Again, the inference is that Britain is so full of sexual deviants that a huge industry that is worth millions of pounds is absolutely necessary if we are to survive this supposed scourge of modern life. Regrettably however, the child protection “industry”, led by the NSPCC relies on generating and maintaining fear and guilt in the public mind in order to successfully get the rest of us to pay for their comfortable salaries.
TheOpinionSite.org believes that the biggest problem of all with the NSPCC is that ever since its creation, it has been supported by royalty, celebrities and politicians. Today, that situation is the same with everyone from the Queen to the Beckhams supporting it. As a result, everyone is afraid to criticise what is much less of a charity and more of a multi-million pound business.
A Home Office spokesman said the government would continue to work with groups like the NSPCC to protect the most vulnerable people in our society. Of course it would say that; to do otherwise would bring the tabloids down on its head and would also be tantamount to political suicide; there we see the guilt trip again.
When the “Full Stop” campaign was at its height, no politician or celebrity would dare be seen on television without a green lapel badge indicating support of the campaign. It was as if they had all fallen foul of some awful, spotty contagious disease.
The real tragedy is this: Britain has one of the lowest child populations per head in the EU but also has the largest child protection industry. Just take a look on Google and try to count the number of child charities, training and consultancy companies and so called ‘experts’ offering their wares. Britain also has more family intrusive laws, more child protection charities, more possible ways to commit a sexual offence and more child protection officials than any other country in Europe.
In terms of alleged sex offences, we lock up more people on less evidence than any other country; we have more “training and consultancy” companies that ‘assist’ the authorities, many of which are run by Americans who have sensibly seen an opportunity to exploit the market. We have hundreds of commercial outfits and individuals who make their incomes from providing CRB checks, sex offender programmes (including the NSPCC), child protection ‘expertise’, child protection psychology, residential care and academic research.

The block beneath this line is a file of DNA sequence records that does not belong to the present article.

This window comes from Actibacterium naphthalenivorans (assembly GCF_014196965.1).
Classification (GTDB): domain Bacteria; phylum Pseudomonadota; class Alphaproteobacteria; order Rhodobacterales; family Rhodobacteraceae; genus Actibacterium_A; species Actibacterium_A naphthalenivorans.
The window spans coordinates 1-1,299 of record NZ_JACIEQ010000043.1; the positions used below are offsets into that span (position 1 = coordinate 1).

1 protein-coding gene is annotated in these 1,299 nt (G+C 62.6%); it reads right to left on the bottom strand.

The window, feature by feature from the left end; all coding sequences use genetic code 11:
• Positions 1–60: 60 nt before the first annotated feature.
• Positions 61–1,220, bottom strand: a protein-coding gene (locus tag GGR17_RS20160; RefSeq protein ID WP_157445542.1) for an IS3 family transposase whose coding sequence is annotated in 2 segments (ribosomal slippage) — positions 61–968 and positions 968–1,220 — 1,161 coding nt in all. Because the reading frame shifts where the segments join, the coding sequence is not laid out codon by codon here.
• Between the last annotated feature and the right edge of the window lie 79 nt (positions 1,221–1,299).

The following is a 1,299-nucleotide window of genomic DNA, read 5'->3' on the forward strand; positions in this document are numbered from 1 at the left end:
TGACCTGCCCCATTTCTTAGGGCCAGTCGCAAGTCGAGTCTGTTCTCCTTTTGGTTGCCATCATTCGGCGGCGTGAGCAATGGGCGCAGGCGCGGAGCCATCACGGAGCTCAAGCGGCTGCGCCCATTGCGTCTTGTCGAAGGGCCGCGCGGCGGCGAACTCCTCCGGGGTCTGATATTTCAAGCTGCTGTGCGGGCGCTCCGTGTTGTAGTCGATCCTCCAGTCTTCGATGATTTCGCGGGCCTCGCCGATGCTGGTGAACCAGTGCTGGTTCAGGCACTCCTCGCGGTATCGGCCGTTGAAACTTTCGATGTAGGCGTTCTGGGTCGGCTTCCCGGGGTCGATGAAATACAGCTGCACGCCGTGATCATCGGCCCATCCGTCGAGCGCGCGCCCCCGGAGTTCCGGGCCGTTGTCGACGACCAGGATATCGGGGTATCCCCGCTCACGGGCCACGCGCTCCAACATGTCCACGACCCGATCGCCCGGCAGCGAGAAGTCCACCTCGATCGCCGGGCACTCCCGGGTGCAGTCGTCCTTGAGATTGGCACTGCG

Much, if not most of this is driven and maintained by fear and guilt; guilt at ignoring child abuse for 200 years and fear that there is a paedophile on every street corner, fear that every man (and now woman) who shows an interest in children must be out to harm them; fear of criticism for speaking common sense and, for those in power, fear of political damage unless every new, draconian measure is carried through Parliament without discussion, without debate and without dissension.
My personal view is that the NSPCC and charities like it, although initially full of good intentions, are now nothing but corrupt, greedy organisations that are prepared to do whatever it takes in order to con the rest of us out of our hard-earned cash in order to support themselves. What is more despicable is that they are prepared to use implied guilt in order to do it.
Furthermore, the report mentions the NSPCC’s Statutory Powers. I don’t know about you, but I start to get very worried when I hear about a charity being given “statutory powers” of any sort. That suggests to me that the NSPCC is simply another department of an over-sized, intrusive government; a department that everyone is too afraid to close down.
TheOpinionSite.org is well aware that the seemingly “Holier than thou” NSPCC and others in the industry will not like this article but if they have a contrary view to express, there is a perfectly usable comment box at the bottom of this page.
It may be though that they are too arrogant and have become too powerful to be bothered to use it.
If they can justify what appears to be a huge waste of our money that could otherwise be spent on genuinely protecting children within the family where most abuse occurs, if they can justify what appears to be a huge con trick to get money out of the rest of us and if they can justify using often exaggerated, out of date or misleading information to force politicians into making unnecessary, draconian and intrusive laws that allow people to be locked up on little or no evidence… if they can do any of that, the comments box is at the bottom of the page.